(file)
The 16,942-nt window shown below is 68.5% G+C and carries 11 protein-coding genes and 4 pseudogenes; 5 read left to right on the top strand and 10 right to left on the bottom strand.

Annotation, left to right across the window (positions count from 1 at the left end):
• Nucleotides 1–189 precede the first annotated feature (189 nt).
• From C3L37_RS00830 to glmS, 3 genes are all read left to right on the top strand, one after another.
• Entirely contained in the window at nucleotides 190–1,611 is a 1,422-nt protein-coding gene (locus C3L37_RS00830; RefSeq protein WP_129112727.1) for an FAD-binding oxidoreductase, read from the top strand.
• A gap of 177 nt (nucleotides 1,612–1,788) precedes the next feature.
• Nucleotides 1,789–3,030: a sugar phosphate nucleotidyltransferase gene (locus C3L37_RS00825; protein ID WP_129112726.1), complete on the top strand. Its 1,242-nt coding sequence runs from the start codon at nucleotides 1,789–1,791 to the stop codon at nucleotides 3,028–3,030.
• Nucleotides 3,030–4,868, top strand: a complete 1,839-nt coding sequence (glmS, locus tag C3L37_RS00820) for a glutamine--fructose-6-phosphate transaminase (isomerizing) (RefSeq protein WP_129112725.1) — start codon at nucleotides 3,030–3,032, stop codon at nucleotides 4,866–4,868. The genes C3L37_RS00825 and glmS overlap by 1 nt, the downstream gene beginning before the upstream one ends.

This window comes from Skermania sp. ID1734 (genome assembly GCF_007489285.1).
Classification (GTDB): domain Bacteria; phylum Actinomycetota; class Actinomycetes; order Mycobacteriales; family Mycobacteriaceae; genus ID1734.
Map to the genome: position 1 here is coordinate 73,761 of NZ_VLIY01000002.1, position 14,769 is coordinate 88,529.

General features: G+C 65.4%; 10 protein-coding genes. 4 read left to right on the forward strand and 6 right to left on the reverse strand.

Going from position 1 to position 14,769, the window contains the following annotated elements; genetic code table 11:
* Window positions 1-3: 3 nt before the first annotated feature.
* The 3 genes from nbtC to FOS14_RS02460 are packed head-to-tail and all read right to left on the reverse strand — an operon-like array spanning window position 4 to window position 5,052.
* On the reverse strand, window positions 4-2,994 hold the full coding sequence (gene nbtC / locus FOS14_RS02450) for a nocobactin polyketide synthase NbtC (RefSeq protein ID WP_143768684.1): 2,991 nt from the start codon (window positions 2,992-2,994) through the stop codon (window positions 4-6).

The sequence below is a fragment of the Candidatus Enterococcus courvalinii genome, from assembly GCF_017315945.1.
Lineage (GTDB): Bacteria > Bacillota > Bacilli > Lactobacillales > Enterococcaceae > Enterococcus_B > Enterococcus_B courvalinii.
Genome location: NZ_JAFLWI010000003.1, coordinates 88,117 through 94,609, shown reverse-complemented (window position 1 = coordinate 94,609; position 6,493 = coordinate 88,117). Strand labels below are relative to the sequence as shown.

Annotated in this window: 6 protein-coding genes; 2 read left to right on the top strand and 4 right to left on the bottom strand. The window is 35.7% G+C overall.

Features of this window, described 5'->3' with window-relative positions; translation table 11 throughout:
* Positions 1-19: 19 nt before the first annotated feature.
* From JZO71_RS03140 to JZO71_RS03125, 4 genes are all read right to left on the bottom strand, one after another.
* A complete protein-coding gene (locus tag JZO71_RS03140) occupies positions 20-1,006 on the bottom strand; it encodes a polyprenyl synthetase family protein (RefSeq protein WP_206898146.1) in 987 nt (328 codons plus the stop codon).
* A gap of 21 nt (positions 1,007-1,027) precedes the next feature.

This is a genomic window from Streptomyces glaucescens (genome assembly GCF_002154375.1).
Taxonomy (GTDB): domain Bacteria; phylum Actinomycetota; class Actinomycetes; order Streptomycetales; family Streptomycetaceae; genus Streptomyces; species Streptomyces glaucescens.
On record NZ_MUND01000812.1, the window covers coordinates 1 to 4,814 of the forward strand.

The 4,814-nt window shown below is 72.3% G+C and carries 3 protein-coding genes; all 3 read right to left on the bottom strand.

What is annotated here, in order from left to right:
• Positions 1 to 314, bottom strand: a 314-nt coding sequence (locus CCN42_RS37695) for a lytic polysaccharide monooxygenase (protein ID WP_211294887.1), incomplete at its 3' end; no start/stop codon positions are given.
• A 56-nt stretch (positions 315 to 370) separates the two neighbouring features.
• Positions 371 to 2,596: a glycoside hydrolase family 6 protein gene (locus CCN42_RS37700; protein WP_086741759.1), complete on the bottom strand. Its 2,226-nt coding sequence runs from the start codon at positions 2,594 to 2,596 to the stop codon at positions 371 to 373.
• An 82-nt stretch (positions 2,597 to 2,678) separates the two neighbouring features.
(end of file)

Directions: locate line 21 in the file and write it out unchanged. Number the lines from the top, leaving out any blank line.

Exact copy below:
Features of this window, described 5'->3' with window-relative positions; translation table 11 throughout: